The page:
As you walk along the cobbled streets of the Royal Mile, surrounded by 18th-century Gothic architecture, it almost feels as though you have stepped back in time.
There is barely a hint of modernity in Edinburgh – even the city’s lone Starbucks has an antiquated feel to it. It’s a time capsule worth exploring, especially without the distractions of a music festival.
The historic city, New Town and Old Town alike, deserves an inquisitive-minded explorer. Lathered with history, each narrow alleyway and crumbling door frame leads to a new discovery.
There is so much to see and do here that a week barely does it justice. For those on a strict budget or a tight travel schedule, though, I’ve put together a list of the top six things do in Edinburgh:
Top six things do in Edinburgh
A strenuous hike in itself, this ‘hill’ climb is made even harder by the strong winds that batter and blow frequently. The hike is a must-do for anyone who loves a good challenge, and it also offers some pretty picturesque views.
Another great spot for extraordinary views, Calton Hill is a far easier ascent. It also boasts some impressive historical buildings and ruins and is the perfect place for a sunset stroll or a sunrise picnic.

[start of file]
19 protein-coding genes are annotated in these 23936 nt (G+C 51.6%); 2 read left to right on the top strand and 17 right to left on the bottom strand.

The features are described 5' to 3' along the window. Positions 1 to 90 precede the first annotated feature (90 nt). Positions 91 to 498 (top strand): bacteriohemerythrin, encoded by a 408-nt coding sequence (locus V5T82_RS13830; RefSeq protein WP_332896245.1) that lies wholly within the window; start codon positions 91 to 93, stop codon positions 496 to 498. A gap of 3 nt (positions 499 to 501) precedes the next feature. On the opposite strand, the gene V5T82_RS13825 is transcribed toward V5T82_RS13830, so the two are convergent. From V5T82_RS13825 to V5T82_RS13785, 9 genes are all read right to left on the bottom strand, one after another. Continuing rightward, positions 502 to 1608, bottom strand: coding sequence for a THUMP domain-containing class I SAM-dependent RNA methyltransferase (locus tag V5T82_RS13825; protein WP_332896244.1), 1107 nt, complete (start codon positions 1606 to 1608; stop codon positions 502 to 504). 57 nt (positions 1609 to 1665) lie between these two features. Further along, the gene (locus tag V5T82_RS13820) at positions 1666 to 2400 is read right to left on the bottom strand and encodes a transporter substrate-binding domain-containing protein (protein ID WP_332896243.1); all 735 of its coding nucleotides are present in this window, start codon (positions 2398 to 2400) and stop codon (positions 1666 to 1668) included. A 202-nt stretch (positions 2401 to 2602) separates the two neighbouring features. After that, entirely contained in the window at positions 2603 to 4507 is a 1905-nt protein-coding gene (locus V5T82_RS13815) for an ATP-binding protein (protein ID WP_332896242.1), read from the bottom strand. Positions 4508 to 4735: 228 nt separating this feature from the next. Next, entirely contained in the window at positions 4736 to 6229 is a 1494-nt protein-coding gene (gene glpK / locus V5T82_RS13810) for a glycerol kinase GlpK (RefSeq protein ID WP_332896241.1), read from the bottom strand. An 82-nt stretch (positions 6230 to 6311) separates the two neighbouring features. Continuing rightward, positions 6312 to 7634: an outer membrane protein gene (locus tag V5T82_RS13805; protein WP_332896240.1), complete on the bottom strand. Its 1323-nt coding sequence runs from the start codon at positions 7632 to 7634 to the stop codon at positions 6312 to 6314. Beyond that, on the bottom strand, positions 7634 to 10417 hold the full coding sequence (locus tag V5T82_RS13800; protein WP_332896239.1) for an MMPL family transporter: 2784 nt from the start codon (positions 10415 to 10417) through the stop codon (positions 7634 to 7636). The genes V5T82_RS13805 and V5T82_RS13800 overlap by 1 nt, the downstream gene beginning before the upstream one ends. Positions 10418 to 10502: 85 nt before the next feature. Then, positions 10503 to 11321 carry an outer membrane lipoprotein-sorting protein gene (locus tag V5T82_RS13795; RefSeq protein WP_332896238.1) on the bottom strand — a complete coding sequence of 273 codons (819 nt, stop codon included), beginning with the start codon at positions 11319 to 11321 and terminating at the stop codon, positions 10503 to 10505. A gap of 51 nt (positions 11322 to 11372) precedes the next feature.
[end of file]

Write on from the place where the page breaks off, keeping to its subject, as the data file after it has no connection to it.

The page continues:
As the hill sits lower, the views aren’t as panoramic as those from Arthur’s Seat, but are nevertheless worth the trip.
Building a castle on an extinct volcano has a plethora of benefits: not only is it easier to defend (it was never successfully assailed), but Edinburgh Castle also looks tremendous.
If crown jewels aren’t enough to grab your interest, perhaps the views through the first ever Camera Obscura will.
The Royal Mile
The highlight of the Old Town and a UNESCO World Heritage Site, the Royal Mile is Edinburgh’s most popular attraction. Named after the now-defunct unit of measurement called the ‘Scots mile,’ it is actually 1.13 US miles or 1.81km long.
Walking the length of it is recommended, and while we chose to walk uphill from the Palace of Holyrood House, it is presumably far easier to start at the Castle and walk downhill.
Highlights include not only the many historical buildings and towering cathedrals, but also the pubs, boutique stores and Bagpipe players on every street corner.
Ghastly thin and seemingly growing into the sky, this Gothic spire monument was built in 1846 to celebrate the life of Sir Walter Scott, a famous Scottish poet and historical novelist.
For a small admission fee, you are able to climb over 60 metres up a spiral staircase and enjoy incredible city views.
Night Ghost Tours
It’s practically a sin to visit Edinburgh and not go on one of their famed ghost tours. With its ghoulish past, secret tunnels and underground chambers, a trip through the darker side of Edinburgh will scare even the bravest of souls.